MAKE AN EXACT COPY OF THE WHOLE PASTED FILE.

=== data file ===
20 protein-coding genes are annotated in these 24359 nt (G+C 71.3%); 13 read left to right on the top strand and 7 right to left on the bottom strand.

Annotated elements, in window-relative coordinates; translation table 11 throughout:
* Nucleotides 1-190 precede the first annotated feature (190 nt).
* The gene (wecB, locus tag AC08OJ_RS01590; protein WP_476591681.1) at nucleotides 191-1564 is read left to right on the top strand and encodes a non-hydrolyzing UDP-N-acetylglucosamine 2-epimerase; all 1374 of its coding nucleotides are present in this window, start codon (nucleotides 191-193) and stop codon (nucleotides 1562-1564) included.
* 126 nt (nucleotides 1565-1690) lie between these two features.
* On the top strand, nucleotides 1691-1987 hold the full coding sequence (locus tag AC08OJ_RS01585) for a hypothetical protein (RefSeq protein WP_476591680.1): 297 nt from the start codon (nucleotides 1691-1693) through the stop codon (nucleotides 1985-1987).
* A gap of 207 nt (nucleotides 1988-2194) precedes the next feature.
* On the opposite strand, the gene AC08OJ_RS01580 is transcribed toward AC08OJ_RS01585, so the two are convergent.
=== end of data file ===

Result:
20 protein-coding genes are annotated in these 24359 nt (G+C 71.3%); 13 read left to right on the top strand and 7 right to left on the bottom strand.

Annotated elements, in window-relative coordinates; translation table 11 throughout:
* Nucleotides 1-190 precede the first annotated feature (190 nt).
* The gene (wecB, locus tag AC08OJ_RS01590; protein WP_476591681.1) at nucleotides 191-1564 is read left to right on the top strand and encodes a non-hydrolyzing UDP-N-acetylglucosamine 2-epimerase; all 1374 of its coding nucleotides are present in this window, start codon (nucleotides 191-193) and stop codon (nucleotides 1562-1564) included.
* 126 nt (nucleotides 1565-1690) lie between these two features.
* On the top strand, nucleotides 1691-1987 hold the full coding sequence (locus tag AC08OJ_RS01585) for a hypothetical protein (RefSeq protein WP_476591680.1): 297 nt from the start codon (nucleotides 1691-1693) through the stop codon (nucleotides 1985-1987).
* A gap of 207 nt (nucleotides 1988-2194) precedes the next feature.
* On the opposite strand, the gene AC08OJ_RS01580 is transcribed toward AC08OJ_RS01585, so the two are convergent.